Roethke’s task was no easy one. In addition to debts to such contemporaries as W.H. Auden, Louise Bogan, Babette Deutsch, and William Carlos Williams, his extensive and varied poetic tradition included Wordsworth, Blake, Christopher Smart, Donne, Sir John Davies, Whitman, Yeats, Eliot, and Dante.
Along with these influences, the source of much of Roethke’s poetry was the notebooks he dutifully kept throughout his life. A measure of the devotion given to his craft can be found in his statement “I’m always working,” and indeed his pockets were seemingly always filled with jottings of striking thoughts and conversations. His less spontaneous reflections found a place in the workbench of his poetry—his notebooks. Though Roethke is not generally considered a prolific writer, a more accurate account of the time and effort spent developing his verse is apparent in this extensive accumulation of criticism (of himself and others), abstract thoughts, reflections on childhood, and, of course, poetry. In his biography of Roethke, The Glass House, Allan Seager estimated that only three percent of the lines of poetry in the more than two hundred notebooks was ever published.
The introspective Roethke announced his bold “intention to use himself as the material for his art” through the title of his first published volume, Open House. Not surprisingly, however, the book reflected the imitative and traditional elements of his “conscious imitation” apprenticeship.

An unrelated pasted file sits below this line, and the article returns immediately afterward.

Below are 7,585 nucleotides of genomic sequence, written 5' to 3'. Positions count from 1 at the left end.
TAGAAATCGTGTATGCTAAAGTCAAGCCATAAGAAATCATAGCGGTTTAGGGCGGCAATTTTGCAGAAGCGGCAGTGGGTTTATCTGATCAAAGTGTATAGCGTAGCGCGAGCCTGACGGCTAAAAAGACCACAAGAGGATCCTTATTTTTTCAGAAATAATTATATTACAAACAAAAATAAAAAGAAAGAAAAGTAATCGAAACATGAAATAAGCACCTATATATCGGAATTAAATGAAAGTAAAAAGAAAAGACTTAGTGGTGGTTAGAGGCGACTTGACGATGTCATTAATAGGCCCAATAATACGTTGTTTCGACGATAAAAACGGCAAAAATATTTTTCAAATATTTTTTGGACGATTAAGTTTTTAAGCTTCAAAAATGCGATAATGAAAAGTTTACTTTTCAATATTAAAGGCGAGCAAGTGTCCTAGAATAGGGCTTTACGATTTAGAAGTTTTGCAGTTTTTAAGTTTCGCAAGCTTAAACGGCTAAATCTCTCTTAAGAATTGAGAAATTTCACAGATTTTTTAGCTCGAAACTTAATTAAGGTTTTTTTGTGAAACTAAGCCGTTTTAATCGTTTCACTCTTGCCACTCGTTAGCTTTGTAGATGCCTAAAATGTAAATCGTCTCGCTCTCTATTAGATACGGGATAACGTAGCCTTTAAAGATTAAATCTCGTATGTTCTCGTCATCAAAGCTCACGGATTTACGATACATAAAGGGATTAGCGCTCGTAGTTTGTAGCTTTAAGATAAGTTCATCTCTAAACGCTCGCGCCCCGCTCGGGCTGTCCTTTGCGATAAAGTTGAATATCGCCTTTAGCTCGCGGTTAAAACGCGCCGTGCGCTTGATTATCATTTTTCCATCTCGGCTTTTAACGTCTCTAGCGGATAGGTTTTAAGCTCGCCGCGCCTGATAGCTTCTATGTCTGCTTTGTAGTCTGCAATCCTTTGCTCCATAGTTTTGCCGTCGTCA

Regardless of the limitations evident in Open House, Seager pointed out that “most of the reviews were good and those that contained adverse criticisms tacitly acknowledged that this was the work of a genuine poet and not a beginner.” Marveling at Roethke’s “rare” ability to “remember and to transform the humiliation [‘of feeling physically soiled and humiliated by life’] into something beautiful,” Auden called Open House “completely successful.” In another review of the book, Elizabeth Drew felt “his poems have a controlled grace of movement and his images the utmost precision; while in the expression of a kind of gnomic wisdom which is peculiar to him as he attains an austerity of contemplation and a pared, spare strictness of language very unusual in poets of today.”
Roethke kept both Auden’s and Drew’s reviews, along with other favorable reactions to his work. As he remained sensitive to how peers and others he respected should view his poetry, so too did he remain sensitive to his introspective drives as the source of his creativity. Understandably, critics picked up on the self as the predominant preoccupation in Roethke’s poems. Others, however, interpreted Roethke’s introspection more positively, claiming it is the essence of his work. Ralph J. Mills called this self-interest “the primary matter of artistic exploration and knowledge, an interest which endows the poems with a sense of personal urgency, even necessity.” Stanley Poss also heralded Roethke as “a test case of the writer whose interest in himself is so continuous, so relentless, that it transforms itself and becomes in the end centrifugal. With hardly a social or political bone in his body he yet touches all our Ur-selves, our fear and love of our fathers, ... our relish of the lives of plants and animals, our pleasures in women who have more sides than seals, our night fears, our apprehensions of Immanence.”